Full Disk Encryption solutions selected for US Government use

Peter Gutmann pgut001 at cs.auckland.ac.nz
Mon Oct 8 22:41:47 EDT 2007

Stephan Somogyi <cryptography at lt.gross.net> writes:

>FIPS 140(-2) is about validating cryptographic implementations. It is not
>about certifying entire products that contain ample functionality well
>outside the scope of cryptographic evaluation. That's more of a Common
>Criteria thing.

Not necessarily.  It's up to the vendor to draw the boundary around what they
want evaluated.  In some cases it's purely a single crypto module, in others
it's significant portions of the application using the crypto (and I guess
this would be the case for FDE, where pretty much the entire application does
nothing but crypto).  The advantage of the former is that there's less to
evaluate, the advantage of the latter is that there's less paperwork to handle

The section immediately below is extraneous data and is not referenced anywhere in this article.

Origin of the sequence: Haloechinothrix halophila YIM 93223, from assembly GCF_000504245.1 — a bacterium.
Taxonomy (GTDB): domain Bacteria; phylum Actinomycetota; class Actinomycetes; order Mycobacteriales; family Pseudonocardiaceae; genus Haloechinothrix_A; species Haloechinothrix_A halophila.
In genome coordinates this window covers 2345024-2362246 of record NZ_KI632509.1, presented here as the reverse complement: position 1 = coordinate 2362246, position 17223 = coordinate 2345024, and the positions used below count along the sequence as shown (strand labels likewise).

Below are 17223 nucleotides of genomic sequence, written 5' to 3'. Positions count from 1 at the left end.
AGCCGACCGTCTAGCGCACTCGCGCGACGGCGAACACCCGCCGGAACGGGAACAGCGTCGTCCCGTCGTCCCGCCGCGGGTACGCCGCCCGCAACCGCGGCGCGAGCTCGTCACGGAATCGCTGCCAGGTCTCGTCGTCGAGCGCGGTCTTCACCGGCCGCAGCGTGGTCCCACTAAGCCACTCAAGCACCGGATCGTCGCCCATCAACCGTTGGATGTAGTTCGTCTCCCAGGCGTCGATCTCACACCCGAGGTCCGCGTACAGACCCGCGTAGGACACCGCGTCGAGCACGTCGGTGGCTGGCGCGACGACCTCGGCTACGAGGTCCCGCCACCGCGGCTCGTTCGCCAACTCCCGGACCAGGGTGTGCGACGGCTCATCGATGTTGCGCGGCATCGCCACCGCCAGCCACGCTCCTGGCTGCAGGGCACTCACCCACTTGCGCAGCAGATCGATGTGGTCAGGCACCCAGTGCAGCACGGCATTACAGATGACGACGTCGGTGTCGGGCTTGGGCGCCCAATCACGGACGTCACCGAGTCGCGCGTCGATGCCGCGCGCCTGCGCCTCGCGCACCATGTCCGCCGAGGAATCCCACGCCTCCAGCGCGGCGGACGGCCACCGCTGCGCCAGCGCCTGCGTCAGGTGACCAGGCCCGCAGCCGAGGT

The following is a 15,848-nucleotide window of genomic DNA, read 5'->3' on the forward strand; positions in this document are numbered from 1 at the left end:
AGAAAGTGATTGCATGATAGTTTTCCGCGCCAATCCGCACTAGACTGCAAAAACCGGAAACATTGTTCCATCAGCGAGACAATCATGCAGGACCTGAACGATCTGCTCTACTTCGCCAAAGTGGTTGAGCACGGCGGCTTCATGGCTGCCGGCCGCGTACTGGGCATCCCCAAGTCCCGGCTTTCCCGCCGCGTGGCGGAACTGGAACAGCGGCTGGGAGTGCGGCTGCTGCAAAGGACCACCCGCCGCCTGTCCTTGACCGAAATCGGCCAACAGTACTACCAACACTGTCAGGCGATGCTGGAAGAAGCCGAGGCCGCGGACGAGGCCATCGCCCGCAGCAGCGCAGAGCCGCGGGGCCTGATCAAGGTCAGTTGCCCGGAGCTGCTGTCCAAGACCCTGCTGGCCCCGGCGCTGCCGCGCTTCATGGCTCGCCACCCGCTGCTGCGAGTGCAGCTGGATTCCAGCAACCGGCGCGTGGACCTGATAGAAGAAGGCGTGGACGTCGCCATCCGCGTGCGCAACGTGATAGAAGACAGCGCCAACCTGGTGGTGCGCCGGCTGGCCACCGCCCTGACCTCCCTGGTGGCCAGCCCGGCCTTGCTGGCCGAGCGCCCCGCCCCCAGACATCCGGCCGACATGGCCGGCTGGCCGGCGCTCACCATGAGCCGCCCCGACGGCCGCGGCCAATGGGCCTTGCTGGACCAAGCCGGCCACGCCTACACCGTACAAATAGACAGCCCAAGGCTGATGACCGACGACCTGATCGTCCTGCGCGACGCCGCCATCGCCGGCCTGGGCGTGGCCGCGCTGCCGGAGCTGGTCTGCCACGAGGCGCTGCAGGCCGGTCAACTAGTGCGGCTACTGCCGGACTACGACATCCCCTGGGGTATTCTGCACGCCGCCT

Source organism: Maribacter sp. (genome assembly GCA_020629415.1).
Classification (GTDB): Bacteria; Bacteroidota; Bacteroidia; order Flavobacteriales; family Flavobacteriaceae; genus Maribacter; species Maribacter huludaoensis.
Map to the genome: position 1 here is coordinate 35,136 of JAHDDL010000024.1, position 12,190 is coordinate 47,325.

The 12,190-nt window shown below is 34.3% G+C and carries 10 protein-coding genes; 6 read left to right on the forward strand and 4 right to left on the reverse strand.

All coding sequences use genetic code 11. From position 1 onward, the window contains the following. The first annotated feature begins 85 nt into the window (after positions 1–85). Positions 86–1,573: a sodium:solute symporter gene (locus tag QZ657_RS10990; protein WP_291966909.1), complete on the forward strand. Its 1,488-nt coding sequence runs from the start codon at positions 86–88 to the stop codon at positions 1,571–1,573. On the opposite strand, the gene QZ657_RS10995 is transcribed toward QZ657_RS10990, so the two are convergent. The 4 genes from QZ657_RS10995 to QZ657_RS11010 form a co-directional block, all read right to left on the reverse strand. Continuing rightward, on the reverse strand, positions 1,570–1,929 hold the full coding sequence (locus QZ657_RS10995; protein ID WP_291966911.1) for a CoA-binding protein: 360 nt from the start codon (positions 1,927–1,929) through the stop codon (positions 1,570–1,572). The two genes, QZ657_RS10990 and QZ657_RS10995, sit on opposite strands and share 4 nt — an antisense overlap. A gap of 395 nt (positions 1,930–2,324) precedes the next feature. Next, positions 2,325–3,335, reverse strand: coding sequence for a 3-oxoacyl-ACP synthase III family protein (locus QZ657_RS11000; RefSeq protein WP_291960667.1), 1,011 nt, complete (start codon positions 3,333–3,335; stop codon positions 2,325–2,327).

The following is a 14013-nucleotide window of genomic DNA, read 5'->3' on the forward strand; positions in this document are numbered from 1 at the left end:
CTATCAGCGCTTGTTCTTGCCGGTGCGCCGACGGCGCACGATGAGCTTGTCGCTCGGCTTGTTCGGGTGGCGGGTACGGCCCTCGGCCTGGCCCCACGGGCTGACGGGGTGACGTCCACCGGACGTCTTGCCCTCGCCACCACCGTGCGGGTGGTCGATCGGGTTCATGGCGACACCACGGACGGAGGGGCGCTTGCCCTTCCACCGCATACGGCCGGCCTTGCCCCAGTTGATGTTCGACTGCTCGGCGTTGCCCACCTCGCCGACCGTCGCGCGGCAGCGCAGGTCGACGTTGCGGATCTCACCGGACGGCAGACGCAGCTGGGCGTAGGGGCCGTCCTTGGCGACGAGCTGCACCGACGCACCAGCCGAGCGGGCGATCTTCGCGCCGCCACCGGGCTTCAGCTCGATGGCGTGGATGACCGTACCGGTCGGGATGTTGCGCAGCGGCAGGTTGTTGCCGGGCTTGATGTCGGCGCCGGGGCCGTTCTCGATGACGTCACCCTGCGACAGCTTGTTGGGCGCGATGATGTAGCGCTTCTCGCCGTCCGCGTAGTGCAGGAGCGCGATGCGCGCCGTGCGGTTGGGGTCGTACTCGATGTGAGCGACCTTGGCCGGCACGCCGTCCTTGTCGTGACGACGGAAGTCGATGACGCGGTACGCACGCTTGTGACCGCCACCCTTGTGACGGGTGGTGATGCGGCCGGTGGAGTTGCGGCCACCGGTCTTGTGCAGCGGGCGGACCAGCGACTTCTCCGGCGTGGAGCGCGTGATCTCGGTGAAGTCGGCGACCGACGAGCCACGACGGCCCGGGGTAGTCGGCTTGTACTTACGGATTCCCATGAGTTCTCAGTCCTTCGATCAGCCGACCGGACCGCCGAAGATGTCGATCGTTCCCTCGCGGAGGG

things like data crossing cryptomodule boundaries, which can happen in cases
where most of your key management is done outside the core crypto code.
However with the latter you can also declare large chunks of your code non-
security-relevant and therefore out of scope, so you get the benefits of a
fairly broad perimeter but not too much actual code to get checked.  It's
give-and-take with the evaluators, generally you juggle things to get the most
benefit for the least amount of work (which doesn't necessarily correspond to
the most thorough evaluation).

>OpenSSL FIPS Object Module 1.1.1 has FIPS 140-2 when running on SUSE 9.0 and
>HPUX 11i, according to
>In the context of a conversation about whether something formally has FIPS
>validation or not, the details are important.

Only if you know what FIPS 140 is.  For procurement people, FIPS 140 is a
capitalised word and a small integer value printed next to a checklist item.
If the software meets their requirements and pricing expectations then they'll
look for something somewhere in the vicinity of the product that's close
enough to saying "FIPS 140", check the box, and they're done.


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